Genetics

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jonas112
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173767
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Genetics
Updated:
2012-12-11 11:25:23
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genetics
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Genetics
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  1. What is the cytogenetic nomenclature for:
    1) Turner Syndrome
    2) Klinefelter Syndrome
    3) Down's Syndrome
    • 1) 45,X
    • 2) 47,XXY
    • 3) 47,XY+21
  2. What else can genetic imprinting look like?
    • 1) autosomal dominant
    • 2) autosomal recessive
    • 3) x-linked recessive
    • 4) multifactorial traits
  3. Name 4 imprinting syndromes:
    • 1) Beckwith-Wiedemann
    • 2) Prader-Willi
    • 3) Angelman
    • 4) Russel-Silver

    Mnemonic: BackWards People Will Always Rule Syria
  4. Name 6 repeat disorders:
    • 1) Fragile X (large, outside)
    • 2) Huntington Disease (modest, inside, late onset)
    • 3) Kennedy Disease (modest, inside, late onset)
    • 4) The SCA diseases (modest, inside, late onset)
    • 5) Myotonic Dystrophy 1/2 (large, outside)
    • 6) Friedrich ataxia (large, outside)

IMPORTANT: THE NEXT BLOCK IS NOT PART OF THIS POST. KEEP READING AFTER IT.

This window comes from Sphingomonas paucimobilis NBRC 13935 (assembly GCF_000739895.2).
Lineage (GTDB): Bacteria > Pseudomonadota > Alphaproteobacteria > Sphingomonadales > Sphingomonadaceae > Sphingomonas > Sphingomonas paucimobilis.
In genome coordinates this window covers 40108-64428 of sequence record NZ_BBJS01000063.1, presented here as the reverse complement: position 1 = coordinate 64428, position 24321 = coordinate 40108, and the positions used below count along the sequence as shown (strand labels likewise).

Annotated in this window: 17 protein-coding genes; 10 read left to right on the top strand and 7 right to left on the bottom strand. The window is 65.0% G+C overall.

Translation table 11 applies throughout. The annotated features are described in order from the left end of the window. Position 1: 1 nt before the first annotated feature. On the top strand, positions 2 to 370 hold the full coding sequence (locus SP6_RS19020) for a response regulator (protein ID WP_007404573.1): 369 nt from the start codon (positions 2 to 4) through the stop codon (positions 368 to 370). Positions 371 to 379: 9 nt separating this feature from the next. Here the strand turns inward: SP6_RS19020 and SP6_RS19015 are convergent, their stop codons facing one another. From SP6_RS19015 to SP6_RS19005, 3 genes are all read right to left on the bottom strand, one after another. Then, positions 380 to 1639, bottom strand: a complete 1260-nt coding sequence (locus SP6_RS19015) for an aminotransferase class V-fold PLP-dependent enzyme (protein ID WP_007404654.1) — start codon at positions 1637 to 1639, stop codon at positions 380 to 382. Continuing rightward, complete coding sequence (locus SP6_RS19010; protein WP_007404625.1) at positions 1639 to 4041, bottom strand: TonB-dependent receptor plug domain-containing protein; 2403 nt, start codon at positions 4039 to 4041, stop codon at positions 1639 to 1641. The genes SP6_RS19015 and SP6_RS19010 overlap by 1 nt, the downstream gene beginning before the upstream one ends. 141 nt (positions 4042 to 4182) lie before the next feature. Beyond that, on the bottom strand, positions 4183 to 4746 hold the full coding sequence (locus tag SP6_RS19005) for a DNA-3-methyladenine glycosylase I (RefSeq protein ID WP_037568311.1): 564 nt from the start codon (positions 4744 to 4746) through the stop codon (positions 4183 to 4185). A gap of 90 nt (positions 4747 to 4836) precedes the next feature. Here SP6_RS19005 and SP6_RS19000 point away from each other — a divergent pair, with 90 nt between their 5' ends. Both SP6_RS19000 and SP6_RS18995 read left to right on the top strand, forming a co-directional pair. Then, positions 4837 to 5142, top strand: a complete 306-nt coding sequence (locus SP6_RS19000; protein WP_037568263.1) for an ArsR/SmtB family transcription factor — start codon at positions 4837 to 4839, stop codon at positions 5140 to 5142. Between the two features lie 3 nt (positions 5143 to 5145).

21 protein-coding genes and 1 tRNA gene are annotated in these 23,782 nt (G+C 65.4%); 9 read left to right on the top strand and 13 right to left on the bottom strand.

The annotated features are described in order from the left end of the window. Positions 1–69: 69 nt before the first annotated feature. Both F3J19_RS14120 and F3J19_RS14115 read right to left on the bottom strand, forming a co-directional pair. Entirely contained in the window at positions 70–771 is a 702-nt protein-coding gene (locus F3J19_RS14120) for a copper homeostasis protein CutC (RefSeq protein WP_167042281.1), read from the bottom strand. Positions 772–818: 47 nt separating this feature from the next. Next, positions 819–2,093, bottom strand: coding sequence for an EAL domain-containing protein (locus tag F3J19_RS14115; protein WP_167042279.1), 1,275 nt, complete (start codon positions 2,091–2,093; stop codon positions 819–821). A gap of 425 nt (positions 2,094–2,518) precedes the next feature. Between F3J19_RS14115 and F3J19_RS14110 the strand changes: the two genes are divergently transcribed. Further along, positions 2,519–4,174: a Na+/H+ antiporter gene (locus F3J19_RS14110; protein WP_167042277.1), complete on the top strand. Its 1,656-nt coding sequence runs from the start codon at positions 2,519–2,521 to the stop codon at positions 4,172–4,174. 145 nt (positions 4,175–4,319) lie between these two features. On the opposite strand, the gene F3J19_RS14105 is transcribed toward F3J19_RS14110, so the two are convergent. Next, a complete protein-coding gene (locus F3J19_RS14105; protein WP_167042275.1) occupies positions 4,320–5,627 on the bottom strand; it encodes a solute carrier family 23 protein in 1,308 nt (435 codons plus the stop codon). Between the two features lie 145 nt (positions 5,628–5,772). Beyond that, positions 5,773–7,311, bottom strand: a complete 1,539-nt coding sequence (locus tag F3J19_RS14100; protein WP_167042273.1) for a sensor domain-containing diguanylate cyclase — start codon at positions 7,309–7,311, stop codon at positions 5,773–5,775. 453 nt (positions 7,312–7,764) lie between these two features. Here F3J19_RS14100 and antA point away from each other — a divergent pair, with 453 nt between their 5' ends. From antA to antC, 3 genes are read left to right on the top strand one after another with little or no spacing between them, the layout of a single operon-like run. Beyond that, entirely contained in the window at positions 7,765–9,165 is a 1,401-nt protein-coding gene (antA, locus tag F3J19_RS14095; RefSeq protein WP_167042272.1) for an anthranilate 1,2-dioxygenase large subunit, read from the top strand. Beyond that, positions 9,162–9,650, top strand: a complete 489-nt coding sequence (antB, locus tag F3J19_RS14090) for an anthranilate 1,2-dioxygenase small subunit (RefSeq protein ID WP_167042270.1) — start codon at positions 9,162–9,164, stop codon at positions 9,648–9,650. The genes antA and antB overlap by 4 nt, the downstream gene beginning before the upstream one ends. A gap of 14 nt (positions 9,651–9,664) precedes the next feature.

Mnemonic: Fathers Hate Kicking Some Mothers
  5. 3 Autosomal Dominant
    • 1) Gonadal Mosaicism
    • 2) Huntingtons
    • 3) Neurofibromatosis (cafe au lait spots, neurofibromas)
  6. 3 Autosomal Recessive Diseases
    • 1) Tay Sachs
    • 2) Sickle Cell
    • 3) Cystic Fibrosis
  7. 2 types of x-linked recessive disorders
    • 1) Hemophilia A
    • 2) Duchenne Muscular Dystrophy
  8. name an X-linked dominant disease
    Rickets
  9. Areas prone to thalassemia
    • Everywhere except Japanese,
    • Korean, Caucasian of Northern European ancestry, First Nations or Inuit should
    • be screened
  10. If Maternal Serum Screening detected down syndrome, what would you see?
    • T1: increased hCG; increased NT; decreased PAPP-A
    • T2: increased hCG; increased DIA; decreased AFP; decreased UE3
  11. Areas prone to sickle-cell anemia
    • 1) Africa
    • 2) Mediterranian
    • 3) Middle East
    • 4) SE asia (parts of india)
    • 5) Carribbean
    • 6) South America
  12. Disorders of intermediary metabolism that give rise to
    “intoxication”
    • a)       Amino acid disorders: e.g. Phenylketonuria (PKU)
    • b)       Organic acid disorders: e.g. Methylmalonic acidemia (MMA)
    • c)       Urea cycle disorders: e.g. Carbamylphosphate synthetase (CPS) deficiency
    • d)      Carbohydrate disorders: e.g. Galactosemia (Classic)